The local paper is particularly vested in the subject since David Catania, a white D.C. council member, introduced legislation in February 2006 that would require girls younger than 13 to receive the vaccine as a requirement for school. The fact that Catania suggested that the females in his jurisdiction—mostly brown and black girls—should be immunized evoked images of forced sterilization or mandatory birth control for some of his constituents (Washington A., 2007). “We can’t deny the history of what has happened because of bad public health practices, but let’s be clear…Tuskegee was about medicine that was available that could have [cured] a disease. The HPV vaccine is about preventing a disease”, said Pernessa Seele, founder and chief executive of the non-profit organization The Balm In Gilead, Inc. (Harris et al., 1996)
Over time, the Tuskegee legacy has undergone transformation from science to conspiracy to metaphor. The current distrust that exists in America between the African-American community and the “medical establishment” serves as a continual reminder of past abuses. The African-American community has a unique perspective, one that began steeped in exploitation. While there have been obvious improvements in access to good health care, fear and suspicion remain. As with any wound, this relationship requires time to fully mend. President Clinton’s apology provided a first step, recognizing and accepting the government’s role in perpetuating this crucial contributor to heath disparities. The salve the current administration may be able to apply with sweeping health care reform might be yet another step. Nevertheless, after 300 years of picking at the initial scab, the scar’s mark may never fully disappear.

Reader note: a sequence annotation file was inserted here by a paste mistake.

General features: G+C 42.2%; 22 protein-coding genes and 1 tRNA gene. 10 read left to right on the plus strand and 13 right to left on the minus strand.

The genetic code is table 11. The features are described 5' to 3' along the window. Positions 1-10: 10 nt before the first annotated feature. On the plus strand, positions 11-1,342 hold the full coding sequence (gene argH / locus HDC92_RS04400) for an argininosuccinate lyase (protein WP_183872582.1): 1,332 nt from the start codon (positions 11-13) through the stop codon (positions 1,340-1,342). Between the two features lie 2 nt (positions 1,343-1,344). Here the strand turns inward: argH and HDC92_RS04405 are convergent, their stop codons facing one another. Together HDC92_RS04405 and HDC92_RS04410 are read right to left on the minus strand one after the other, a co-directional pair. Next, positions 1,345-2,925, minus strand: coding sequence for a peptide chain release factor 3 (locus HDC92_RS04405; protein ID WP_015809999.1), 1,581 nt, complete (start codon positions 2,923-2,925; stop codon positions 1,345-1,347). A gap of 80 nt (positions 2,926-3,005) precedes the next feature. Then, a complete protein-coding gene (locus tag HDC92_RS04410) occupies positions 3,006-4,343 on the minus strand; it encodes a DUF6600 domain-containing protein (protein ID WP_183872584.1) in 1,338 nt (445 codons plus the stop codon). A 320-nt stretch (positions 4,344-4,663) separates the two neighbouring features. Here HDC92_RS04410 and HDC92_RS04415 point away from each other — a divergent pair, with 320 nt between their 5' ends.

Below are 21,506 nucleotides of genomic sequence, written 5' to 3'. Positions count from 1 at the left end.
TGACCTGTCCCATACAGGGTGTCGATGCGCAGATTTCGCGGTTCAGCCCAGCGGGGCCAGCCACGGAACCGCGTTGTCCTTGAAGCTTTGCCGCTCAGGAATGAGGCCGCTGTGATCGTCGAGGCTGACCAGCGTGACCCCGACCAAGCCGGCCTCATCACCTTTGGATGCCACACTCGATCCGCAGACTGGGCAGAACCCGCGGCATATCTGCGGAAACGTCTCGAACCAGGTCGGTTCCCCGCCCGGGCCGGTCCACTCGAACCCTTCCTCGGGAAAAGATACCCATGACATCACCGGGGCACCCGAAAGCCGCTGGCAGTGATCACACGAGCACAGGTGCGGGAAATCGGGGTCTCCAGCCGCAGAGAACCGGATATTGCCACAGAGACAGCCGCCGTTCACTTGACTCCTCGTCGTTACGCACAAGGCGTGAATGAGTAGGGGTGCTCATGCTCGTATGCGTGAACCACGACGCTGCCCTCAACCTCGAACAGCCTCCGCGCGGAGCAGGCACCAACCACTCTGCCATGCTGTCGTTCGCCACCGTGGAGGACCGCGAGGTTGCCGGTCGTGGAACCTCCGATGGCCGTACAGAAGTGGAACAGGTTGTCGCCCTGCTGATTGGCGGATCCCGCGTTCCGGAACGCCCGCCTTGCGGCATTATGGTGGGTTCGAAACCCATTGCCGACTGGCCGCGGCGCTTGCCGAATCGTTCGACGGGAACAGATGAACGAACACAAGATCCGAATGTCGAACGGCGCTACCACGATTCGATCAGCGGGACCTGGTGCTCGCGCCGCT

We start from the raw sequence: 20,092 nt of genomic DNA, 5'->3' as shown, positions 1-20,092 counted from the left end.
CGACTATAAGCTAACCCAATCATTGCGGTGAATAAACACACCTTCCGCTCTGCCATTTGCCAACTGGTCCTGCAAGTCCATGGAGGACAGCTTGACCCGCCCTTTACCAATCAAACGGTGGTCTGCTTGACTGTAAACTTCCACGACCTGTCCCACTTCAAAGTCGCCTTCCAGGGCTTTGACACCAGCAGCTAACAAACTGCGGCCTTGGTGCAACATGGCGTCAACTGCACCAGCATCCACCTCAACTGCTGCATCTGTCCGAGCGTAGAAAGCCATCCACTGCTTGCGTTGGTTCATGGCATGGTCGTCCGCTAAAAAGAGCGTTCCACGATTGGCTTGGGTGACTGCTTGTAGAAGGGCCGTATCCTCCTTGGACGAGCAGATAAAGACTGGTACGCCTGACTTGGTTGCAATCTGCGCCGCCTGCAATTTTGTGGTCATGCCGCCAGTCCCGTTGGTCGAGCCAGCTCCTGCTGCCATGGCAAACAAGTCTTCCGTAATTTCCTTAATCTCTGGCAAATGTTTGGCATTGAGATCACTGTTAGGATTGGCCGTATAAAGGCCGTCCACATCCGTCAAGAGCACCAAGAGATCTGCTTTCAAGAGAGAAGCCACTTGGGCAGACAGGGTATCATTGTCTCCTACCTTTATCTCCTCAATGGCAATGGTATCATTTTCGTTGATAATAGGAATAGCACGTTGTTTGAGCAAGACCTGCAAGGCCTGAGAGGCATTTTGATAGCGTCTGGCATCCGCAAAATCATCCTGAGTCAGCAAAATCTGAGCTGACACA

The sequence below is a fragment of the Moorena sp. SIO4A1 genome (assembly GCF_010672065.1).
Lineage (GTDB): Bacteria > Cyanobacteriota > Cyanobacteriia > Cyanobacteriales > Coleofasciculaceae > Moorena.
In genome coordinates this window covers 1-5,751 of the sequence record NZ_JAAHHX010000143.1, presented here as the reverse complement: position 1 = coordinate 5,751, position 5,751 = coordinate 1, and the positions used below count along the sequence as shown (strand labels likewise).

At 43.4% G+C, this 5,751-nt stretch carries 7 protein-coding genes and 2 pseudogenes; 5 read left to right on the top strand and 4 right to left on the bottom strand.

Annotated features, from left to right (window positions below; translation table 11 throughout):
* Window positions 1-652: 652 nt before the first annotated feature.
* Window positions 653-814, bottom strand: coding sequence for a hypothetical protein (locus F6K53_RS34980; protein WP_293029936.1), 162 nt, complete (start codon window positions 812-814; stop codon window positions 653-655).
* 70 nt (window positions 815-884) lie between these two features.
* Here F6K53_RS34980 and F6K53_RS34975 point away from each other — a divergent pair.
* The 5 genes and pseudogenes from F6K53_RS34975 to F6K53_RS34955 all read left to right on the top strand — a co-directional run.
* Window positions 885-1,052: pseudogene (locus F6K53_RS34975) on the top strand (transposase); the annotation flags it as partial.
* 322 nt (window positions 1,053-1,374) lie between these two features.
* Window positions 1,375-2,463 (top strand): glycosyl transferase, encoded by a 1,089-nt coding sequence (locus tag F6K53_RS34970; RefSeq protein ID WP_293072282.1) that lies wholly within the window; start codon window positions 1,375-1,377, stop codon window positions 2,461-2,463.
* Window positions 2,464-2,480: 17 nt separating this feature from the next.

Clinton WJ. (1997). Presidential Apology. [Transcript]. Retrieved from CDC website:
Gamble VN. (1997). Under the shadow of Tuskegee: African Americans and health care”. Am J Public Health. 87(11): 1773–1778.
Harris Y, Gorelick PB, Samuels P, Bempong I. (1996). Why African Americans may not be participating in clinical trials. [Review]. J Natl Med Assoc. 88(10):630-4.
Jones JH. (1993). Bad blood: the Tuskegee syphilis experiment. New York: The
Lauritsen J. (1991, March 4). FDA Has Second Thoughts On AZT. The New York Native. Retrieved from http://duesberg.com/articles/jlsecond.html
Thomas SB and Quinn SC. (1991). The Tuskegee Syphilis Study, 1932 to 1972: implications for HIV education and AIDS risk education programs in the black community. Am J Public Health. 81(11): 1498–1505.
Thomas SB and Quinn SC. (2000 , January/February). The Legacy of Tuskegee: AIDS and African-Americans. Body Positive Magazine. Retrieved from: http://www.thebody.com/bp/jan_feb00/tuskegee.html
Washington A. (2007, January 12). Hold Back Knee Jerk Reactions on HPV Vaccine. The Washington Times
Washington H. (2006). Medical Apartheid: The Dark History of Medical Experimentation on Black Americans. New York: Double Day.
Wise PH, Kotelchuck M, Wilson ML, Mills M. (1985). Racial and socioeconomic disparities in childhood mortality in Boston. N Engl J Med. 8;313(6):360-6.
This article first appeared in the Summer 2010 JSNMA, Volume 15, Number 4
Filed Under: Scientific Focus
About the Author: firstname.lastname@example.org